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Objective measurement of sedentary behavior : impact of non-wear time rules on changes in sedentary time

Janssen, Xanne and Basterfield, Laura and Parkinson, Kathryn N. and Pearce, Mark S. and Reilly, Jessica K. and Adamson, Ashley J. and Reilly, John (2015) Objective measurement of sedentary behavior : impact of non-wear time rules on changes in sedentary time. BMC Public Health, 15. ISSN 1471-2458

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Abstract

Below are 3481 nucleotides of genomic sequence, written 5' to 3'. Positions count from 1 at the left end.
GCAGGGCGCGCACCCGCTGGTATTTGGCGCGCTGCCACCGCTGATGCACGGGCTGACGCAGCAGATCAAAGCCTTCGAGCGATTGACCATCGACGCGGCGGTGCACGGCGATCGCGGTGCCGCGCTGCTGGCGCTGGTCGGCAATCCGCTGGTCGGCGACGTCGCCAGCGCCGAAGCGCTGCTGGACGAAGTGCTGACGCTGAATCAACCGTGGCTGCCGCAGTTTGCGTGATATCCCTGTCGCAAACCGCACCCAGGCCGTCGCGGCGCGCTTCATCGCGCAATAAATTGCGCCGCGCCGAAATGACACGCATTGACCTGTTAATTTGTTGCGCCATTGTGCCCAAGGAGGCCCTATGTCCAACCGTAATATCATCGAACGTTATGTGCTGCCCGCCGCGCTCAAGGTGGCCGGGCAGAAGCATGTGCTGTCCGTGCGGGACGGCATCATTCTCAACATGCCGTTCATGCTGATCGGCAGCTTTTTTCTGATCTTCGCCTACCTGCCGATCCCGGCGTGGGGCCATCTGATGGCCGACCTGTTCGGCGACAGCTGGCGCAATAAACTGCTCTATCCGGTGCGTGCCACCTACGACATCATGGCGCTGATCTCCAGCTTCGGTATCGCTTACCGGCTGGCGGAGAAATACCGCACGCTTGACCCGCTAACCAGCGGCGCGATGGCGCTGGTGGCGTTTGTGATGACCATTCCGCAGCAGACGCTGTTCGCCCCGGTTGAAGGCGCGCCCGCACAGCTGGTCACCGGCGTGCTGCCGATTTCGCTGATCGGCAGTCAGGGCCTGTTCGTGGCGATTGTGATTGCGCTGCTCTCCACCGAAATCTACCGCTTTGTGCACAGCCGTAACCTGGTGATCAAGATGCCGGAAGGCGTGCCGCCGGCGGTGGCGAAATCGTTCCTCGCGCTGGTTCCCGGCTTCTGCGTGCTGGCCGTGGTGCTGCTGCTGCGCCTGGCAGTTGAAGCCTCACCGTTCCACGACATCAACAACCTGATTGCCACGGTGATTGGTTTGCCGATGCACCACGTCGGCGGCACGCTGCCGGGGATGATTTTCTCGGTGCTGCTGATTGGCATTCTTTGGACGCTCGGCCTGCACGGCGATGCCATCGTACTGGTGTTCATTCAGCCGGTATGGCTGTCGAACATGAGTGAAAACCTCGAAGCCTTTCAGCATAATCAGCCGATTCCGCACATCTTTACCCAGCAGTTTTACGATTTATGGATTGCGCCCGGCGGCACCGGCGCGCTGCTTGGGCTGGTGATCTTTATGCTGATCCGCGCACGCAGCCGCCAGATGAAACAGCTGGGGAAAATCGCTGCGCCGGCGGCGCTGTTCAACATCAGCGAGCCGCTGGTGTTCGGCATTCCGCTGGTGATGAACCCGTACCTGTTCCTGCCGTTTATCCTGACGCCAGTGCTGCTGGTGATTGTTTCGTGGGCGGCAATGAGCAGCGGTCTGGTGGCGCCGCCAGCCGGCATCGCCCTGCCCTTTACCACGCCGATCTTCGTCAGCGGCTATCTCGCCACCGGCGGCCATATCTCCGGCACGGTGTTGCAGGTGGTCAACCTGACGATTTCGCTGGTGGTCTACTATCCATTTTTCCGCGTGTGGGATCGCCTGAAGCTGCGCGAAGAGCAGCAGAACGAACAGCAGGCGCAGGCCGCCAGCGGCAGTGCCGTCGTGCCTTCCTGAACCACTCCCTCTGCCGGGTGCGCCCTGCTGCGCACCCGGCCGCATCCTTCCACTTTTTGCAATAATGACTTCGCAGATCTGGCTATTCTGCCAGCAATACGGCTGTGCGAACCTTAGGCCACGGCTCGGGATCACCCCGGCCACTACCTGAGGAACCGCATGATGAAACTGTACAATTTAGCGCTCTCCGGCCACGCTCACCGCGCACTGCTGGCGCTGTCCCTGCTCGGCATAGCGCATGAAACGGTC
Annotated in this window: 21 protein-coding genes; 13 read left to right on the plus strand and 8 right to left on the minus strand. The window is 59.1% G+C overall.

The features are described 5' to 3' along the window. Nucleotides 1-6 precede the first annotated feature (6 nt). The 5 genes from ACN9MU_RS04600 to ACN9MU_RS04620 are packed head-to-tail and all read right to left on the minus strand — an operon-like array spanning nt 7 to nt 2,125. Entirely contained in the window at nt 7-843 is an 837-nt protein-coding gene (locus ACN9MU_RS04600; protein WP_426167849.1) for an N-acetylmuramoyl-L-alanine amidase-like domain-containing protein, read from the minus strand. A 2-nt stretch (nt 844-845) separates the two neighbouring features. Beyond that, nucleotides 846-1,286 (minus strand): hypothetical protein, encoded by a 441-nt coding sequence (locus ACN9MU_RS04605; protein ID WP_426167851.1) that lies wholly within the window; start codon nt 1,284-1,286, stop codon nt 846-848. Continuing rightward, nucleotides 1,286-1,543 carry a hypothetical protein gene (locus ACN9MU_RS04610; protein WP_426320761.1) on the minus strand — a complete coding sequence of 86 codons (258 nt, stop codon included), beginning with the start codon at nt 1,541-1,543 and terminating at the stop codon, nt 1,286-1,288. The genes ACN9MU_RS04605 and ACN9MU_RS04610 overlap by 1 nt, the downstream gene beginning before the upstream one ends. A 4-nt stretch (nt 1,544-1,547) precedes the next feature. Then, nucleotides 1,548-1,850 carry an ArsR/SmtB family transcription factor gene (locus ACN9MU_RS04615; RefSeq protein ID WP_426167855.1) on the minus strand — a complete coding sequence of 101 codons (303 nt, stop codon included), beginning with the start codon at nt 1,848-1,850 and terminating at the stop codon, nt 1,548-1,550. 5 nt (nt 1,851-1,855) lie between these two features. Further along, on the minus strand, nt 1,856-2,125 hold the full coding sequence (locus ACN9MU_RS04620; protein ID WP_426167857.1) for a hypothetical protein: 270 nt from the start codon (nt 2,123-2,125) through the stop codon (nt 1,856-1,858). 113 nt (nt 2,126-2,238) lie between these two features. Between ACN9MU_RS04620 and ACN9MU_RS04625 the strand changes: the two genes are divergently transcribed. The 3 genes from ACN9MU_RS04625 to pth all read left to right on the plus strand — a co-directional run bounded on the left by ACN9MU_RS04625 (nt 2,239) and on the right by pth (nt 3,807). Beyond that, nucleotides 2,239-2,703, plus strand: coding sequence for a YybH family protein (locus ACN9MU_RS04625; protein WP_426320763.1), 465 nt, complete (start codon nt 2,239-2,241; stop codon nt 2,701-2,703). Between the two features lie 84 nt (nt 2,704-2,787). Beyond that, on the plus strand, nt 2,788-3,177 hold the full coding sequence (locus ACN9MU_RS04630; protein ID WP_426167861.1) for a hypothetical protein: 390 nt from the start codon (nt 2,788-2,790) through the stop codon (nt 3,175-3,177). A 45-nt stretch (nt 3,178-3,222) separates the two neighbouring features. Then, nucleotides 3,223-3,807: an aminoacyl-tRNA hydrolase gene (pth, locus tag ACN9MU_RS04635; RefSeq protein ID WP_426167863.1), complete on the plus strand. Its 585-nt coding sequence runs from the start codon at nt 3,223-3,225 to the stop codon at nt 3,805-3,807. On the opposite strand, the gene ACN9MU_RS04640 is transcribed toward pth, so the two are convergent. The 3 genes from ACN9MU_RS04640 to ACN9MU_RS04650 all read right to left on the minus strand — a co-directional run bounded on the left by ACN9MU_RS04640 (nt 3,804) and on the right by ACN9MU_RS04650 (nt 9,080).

Accelerometry non-wear time rules might affect sedentary time, and the associations with health outcomes such as adiposity. However, the exact effect of different non-wear time rules on sedentary time and reported changes in sedentary time is unknown. This study evaluated the effect of different accelerometry non-wear time rules on sedentary time and changes in sedentary time from age 9–12 years. Accelerometry data were collected as part of the Gateshead Millennium Birth Cohort study. Participants were 9.3 (±0.4) years at baseline (n = 517) and 12.5 (±0.3) years at follow-up (n = 440). Sedentary time was defined using an accelerometry cut-point of 25 counts per 15 s. Non-wear time was defined using manual data reduction (the reference method) and 10 min, 20 min and 60 min consecutive zeros. Differences between methods were analyzed using repeated measures ANOVA with Bonferroni post-hoc analyses. Mean daily sedentary time at age 9 ranged from 364 min per day to 426 min using the 10 min and 60 min rule, respectively (p < 0.05). At 12 years, mean daily sedentary times ranged from 424 min to 518 min (p < 0.05). Mean changes in daily sedentary time over the three years ranged from 60 min to 93 min using the 10 min and 60 min rule, respectively (p < 0.05). When adjusting for wear time, differences in average sedentary time between methods decreased from 62 min to 27 min (age 9), 95 min to 32 min (age 12) and 33 min to 10 min (changes between 9 to 12 years). Using different non-wear time rules results in significant differences in daily sedentary time and changes in sedentary time. Correcting for wear time appears to be a reasonable approach to limiting these differences and may improve comparability between future studies. Using the 20 min rule, while correcting for wear time, provided the most accurate estimates of sedentary time and changes in sedentary time, compared to the manual reference in 9–12 year-olds.